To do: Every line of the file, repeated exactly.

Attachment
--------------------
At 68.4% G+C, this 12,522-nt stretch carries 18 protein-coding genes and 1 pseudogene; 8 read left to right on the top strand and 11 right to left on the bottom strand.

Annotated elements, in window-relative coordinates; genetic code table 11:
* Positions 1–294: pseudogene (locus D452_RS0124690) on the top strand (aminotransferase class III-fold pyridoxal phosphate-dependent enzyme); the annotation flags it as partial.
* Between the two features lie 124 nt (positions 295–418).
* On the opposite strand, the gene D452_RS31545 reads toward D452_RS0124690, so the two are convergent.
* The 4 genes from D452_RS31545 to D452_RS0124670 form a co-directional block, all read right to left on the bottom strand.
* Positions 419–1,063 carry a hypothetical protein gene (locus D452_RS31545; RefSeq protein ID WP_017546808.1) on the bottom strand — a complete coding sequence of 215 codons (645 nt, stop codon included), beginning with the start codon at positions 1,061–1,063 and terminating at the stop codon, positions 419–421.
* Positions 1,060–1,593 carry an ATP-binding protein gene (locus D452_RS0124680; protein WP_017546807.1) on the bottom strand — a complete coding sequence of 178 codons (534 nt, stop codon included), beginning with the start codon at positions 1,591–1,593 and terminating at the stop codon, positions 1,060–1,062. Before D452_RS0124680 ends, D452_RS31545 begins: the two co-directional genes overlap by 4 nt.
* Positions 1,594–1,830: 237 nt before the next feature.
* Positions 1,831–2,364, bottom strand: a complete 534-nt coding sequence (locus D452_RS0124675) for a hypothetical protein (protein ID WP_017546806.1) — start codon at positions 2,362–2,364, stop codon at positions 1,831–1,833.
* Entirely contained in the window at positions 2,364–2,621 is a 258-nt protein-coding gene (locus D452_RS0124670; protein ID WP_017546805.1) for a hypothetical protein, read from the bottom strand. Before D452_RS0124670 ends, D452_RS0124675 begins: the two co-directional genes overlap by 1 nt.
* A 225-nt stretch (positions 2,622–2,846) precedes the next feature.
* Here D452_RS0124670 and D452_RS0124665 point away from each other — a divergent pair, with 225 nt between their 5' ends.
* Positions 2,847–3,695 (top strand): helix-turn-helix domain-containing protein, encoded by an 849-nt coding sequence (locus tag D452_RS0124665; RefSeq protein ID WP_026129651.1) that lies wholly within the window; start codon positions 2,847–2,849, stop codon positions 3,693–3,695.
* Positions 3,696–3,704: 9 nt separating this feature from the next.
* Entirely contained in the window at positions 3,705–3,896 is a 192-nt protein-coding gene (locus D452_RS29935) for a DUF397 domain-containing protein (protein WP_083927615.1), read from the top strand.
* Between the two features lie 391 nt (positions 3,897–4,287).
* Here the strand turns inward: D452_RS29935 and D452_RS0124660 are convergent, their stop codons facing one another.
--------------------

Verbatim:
At 68.4% G+C, this 12,522-nt stretch carries 18 protein-coding genes and 1 pseudogene; 8 read left to right on the top strand and 11 right to left on the bottom strand.

Annotated elements, in window-relative coordinates; genetic code table 11:
* Positions 1–294: pseudogene (locus D452_RS0124690) on the top strand (aminotransferase class III-fold pyridoxal phosphate-dependent enzyme); the annotation flags it as partial.
* Between the two features lie 124 nt (positions 295–418).
* On the opposite strand, the gene D452_RS31545 reads toward D452_RS0124690, so the two are convergent.
* The 4 genes from D452_RS31545 to D452_RS0124670 form a co-directional block, all read right to left on the bottom strand.
* Positions 419–1,063 carry a hypothetical protein gene (locus D452_RS31545; RefSeq protein ID WP_017546808.1) on the bottom strand — a complete coding sequence of 215 codons (645 nt, stop codon included), beginning with the start codon at positions 1,061–1,063 and terminating at the stop codon, positions 419–421.
* Positions 1,060–1,593 carry an ATP-binding protein gene (locus D452_RS0124680; protein WP_017546807.1) on the bottom strand — a complete coding sequence of 178 codons (534 nt, stop codon included), beginning with the start codon at positions 1,591–1,593 and terminating at the stop codon, positions 1,060–1,062. Before D452_RS0124680 ends, D452_RS31545 begins: the two co-directional genes overlap by 4 nt.
* Positions 1,594–1,830: 237 nt before the next feature.
* Positions 1,831–2,364, bottom strand: a complete 534-nt coding sequence (locus D452_RS0124675) for a hypothetical protein (protein ID WP_017546806.1) — start codon at positions 2,362–2,364, stop codon at positions 1,831–1,833.
* Entirely contained in the window at positions 2,364–2,621 is a 258-nt protein-coding gene (locus D452_RS0124670; protein ID WP_017546805.1) for a hypothetical protein, read from the bottom strand. Before D452_RS0124670 ends, D452_RS0124675 begins: the two co-directional genes overlap by 1 nt.
* A 225-nt stretch (positions 2,622–2,846) precedes the next feature.
* Here D452_RS0124670 and D452_RS0124665 point away from each other — a divergent pair, with 225 nt between their 5' ends.
* Positions 2,847–3,695 (top strand): helix-turn-helix domain-containing protein, encoded by an 849-nt coding sequence (locus tag D452_RS0124665; RefSeq protein ID WP_026129651.1) that lies wholly within the window; start codon positions 2,847–2,849, stop codon positions 3,693–3,695.
* Positions 3,696–3,704: 9 nt separating this feature from the next.
* Entirely contained in the window at positions 3,705–3,896 is a 192-nt protein-coding gene (locus D452_RS29935) for a DUF397 domain-containing protein (protein WP_083927615.1), read from the top strand.
* Between the two features lie 391 nt (positions 3,897–4,287).
* Here the strand turns inward: D452_RS29935 and D452_RS0124660 are convergent, their stop codons facing one another.